That constant feeling of guilt has been rearing its ugly head more and more of late. Both because I am needing/wanting to go back to work and also for things that are long over but sometimes come crashing back into my head and knock the wind out of me. I shared a while ago that we hired a sleep consultant to help us with Isaac's consistent wakefulness that was absolutely detrimental to all of our lives - and all of a sudden I have felt like this was such a selfish thing to do. My brain tells me that Isaac needed me, that I should never have tried to get more sleep for myself even though I was barely holding things together. The fact that his sleep has gone a bit backwards at the minute for a number of reasons has contributed to this as I think back more and more on the strategies we implemented and how I don't know if I can do it again (side note: the way we did this was in no way cruel, but my brain plays tricks on me and makes me think that maybe I could have tried harder somehow to sort the sleep issues out myself). I know it's ridiculous. I know we needed help not just for myself and Reid but for Isaac. He was SO tired. SO unsettled. All our efforts were doing nothing but hindering any sleep progress and when my brain is kind enough to be rational, I can see that clearly - but when my brain is being an asshole (sorry for swearing Mum), I feel like what sort of mother am I if I can't even get my baby to sleep? What sort of mother doesn't just let her baby sleep with them if that's what he wants, even if it means I don't sleep? It's just a vicious cycle of self-hatred and unnecessary guilt that I know is useless. The bottom line is, I was falling apart. I was so tired I couldn't function. I wasn't enjoying Isaac at all, my meds weren't working so I was depressed, anxious and absolutely miserable. I cried all the time. I dreaded night time. I slipped further and further backwards until we were able to get this sorted. I applaud mothers who are able to cater to their babies needs and cope with the sleep deprivation both physically and mentally; I am just not one of those people. I can't do it. I needed help, and while I might sometimes feel a stab of guilt and uncertainty about it, deep down, I know it was the right thing to do. It was the only thing to do to avoid another hospitalisation and to make me feel like a half-normal human being again. Not to mention the change in Isaac once he actually started to rest.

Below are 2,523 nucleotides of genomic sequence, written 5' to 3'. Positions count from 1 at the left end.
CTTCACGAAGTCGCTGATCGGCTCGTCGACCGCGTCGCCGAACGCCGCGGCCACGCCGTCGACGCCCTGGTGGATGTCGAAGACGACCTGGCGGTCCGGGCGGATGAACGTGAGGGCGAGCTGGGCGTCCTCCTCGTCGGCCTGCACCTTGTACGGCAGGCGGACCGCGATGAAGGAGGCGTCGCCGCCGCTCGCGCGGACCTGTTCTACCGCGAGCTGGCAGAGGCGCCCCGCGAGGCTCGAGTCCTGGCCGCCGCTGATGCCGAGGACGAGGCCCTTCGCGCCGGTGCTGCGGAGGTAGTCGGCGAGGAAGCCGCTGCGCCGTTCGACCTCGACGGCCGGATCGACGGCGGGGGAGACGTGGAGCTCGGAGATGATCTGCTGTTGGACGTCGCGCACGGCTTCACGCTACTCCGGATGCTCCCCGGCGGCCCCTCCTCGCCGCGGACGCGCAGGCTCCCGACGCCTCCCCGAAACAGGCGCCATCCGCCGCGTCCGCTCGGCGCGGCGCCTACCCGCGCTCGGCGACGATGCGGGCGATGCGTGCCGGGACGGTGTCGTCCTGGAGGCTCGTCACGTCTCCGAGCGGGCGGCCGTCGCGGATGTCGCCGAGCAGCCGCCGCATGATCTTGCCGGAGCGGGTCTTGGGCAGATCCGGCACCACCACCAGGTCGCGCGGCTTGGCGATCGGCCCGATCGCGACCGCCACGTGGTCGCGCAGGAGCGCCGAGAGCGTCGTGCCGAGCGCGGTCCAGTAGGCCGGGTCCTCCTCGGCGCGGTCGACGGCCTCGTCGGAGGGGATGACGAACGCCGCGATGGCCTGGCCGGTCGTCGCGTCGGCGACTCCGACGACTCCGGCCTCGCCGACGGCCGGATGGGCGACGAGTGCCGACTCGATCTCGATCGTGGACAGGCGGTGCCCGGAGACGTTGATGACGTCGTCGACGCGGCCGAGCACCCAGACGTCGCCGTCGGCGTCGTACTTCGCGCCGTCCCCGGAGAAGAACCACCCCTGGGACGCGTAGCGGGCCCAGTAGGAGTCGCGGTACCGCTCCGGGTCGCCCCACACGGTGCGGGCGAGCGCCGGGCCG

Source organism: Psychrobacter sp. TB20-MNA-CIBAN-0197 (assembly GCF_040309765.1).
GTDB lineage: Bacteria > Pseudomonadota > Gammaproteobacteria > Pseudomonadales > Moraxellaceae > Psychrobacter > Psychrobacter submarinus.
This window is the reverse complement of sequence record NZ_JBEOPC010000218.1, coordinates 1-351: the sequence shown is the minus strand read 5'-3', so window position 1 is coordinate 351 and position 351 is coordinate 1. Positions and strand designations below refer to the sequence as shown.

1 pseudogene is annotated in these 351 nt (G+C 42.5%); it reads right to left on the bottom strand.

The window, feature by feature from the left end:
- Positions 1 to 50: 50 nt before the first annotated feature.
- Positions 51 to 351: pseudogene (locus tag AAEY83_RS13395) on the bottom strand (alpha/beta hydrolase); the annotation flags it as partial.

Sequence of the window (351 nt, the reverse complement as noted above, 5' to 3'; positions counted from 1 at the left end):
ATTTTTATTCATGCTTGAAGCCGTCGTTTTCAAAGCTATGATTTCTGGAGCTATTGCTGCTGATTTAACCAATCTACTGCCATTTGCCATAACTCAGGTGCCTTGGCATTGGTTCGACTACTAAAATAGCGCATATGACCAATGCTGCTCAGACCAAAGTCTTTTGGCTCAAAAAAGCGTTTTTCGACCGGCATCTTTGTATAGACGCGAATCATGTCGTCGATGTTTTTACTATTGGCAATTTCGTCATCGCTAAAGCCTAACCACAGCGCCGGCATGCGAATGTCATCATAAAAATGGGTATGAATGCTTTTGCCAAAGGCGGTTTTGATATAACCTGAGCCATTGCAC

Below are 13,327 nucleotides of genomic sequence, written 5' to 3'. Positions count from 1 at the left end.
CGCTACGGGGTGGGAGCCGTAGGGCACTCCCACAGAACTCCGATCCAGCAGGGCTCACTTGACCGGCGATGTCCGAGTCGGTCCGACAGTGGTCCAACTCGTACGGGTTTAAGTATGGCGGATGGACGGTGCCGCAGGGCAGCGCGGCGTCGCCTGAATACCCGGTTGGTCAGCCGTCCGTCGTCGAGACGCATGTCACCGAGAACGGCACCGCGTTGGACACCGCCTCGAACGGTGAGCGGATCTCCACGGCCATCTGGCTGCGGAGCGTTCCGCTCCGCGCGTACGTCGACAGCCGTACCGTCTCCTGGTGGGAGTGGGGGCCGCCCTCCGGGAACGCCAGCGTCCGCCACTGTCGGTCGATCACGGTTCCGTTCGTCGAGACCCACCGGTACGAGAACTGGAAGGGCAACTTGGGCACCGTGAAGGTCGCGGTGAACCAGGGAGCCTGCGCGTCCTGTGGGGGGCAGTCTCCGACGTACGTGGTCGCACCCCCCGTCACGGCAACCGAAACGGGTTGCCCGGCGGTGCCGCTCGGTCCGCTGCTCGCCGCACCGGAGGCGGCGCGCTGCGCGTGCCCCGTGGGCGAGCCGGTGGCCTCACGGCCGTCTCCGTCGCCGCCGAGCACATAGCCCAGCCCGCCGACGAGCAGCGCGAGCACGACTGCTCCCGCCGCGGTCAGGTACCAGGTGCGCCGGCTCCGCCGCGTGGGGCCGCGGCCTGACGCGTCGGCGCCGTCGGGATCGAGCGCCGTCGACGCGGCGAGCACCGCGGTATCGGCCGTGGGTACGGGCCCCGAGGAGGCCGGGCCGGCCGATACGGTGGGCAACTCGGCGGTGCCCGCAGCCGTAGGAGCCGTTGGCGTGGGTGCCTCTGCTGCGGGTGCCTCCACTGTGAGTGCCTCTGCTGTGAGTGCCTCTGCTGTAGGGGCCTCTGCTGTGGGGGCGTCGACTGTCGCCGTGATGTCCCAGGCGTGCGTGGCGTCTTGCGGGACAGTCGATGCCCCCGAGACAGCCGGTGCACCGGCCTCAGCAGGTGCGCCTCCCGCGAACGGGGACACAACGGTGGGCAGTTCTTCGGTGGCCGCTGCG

I am currently deep into organisation mode. I return to work in seven days and that means a whole lot about the next few months is unknown. I have done food prep, written lists, mentally prepared outfits, run through a daily timetable in my head and I know things still won't go to plan, because that's life and I have to let go sometimes. I don't know how I'll cope with wearing both the Mum and employee hats, but I can only try. I don't want to fail in either area (hello, perfectionist personality) and I know I am going to put a lot of pressure on myself that is probably unnecessary and not going to end well at times. But I am prepared for this. I know things won't be perfect and I will be tired and emotional and occasionally angry. But I also know I will be strong enough to ask for help if I need it and will not bottle up how I'm feeling to have it explode in people's faces (the people I love particularly). I will do my best to practice what I have learned from my psychiatrist and my psychologist. I will take it one day at a time (that might be a lie... I will TRY to take it one day at a time) and I will continue to be honest and share the imperfections of a seemingly "ordinary" life. Because to me, how far I have come since Isaac was born is extraordinary. The glimmer of excitement I feel about going back to work is extraordinary. The occasional positive light that shines at the end of a very long tunnel of negativity is beyond extraordinary. My fight and my persistence and my desperation to beat this thing is extraordinary (same goes to everyone who is in the same or a similar boat), and I won't let anyone take that feeling of accomplishment away from me.